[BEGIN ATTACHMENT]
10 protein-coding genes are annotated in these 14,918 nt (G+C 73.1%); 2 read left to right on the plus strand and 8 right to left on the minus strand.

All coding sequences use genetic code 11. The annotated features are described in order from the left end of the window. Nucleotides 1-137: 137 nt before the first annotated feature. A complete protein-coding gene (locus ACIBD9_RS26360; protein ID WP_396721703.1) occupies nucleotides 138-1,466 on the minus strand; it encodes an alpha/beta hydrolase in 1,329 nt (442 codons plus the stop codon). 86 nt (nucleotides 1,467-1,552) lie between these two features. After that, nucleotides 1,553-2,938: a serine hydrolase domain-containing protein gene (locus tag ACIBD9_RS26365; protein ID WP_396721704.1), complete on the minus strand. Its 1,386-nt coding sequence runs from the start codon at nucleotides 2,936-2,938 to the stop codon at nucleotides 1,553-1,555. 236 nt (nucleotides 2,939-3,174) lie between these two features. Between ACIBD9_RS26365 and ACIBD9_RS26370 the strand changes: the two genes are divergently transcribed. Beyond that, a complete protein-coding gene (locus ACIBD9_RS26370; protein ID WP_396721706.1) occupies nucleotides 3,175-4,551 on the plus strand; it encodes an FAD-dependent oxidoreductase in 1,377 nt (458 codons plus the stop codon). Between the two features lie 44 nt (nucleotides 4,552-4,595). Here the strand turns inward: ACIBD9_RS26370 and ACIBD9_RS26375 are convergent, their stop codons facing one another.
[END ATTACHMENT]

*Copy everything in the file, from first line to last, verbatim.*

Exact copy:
10 protein-coding genes are annotated in these 14,918 nt (G+C 73.1%); 2 read left to right on the plus strand and 8 right to left on the minus strand.

All coding sequences use genetic code 11. The annotated features are described in order from the left end of the window. Nucleotides 1-137: 137 nt before the first annotated feature. A complete protein-coding gene (locus ACIBD9_RS26360; protein ID WP_396721703.1) occupies nucleotides 138-1,466 on the minus strand; it encodes an alpha/beta hydrolase in 1,329 nt (442 codons plus the stop codon). 86 nt (nucleotides 1,467-1,552) lie between these two features. After that, nucleotides 1,553-2,938: a serine hydrolase domain-containing protein gene (locus tag ACIBD9_RS26365; protein ID WP_396721704.1), complete on the minus strand. Its 1,386-nt coding sequence runs from the start codon at nucleotides 2,936-2,938 to the stop codon at nucleotides 1,553-1,555. 236 nt (nucleotides 2,939-3,174) lie between these two features. Between ACIBD9_RS26365 and ACIBD9_RS26370 the strand changes: the two genes are divergently transcribed. Beyond that, a complete protein-coding gene (locus ACIBD9_RS26370; protein ID WP_396721706.1) occupies nucleotides 3,175-4,551 on the plus strand; it encodes an FAD-dependent oxidoreductase in 1,377 nt (458 codons plus the stop codon). Between the two features lie 44 nt (nucleotides 4,552-4,595). Here the strand turns inward: ACIBD9_RS26370 and ACIBD9_RS26375 are convergent, their stop codons facing one another.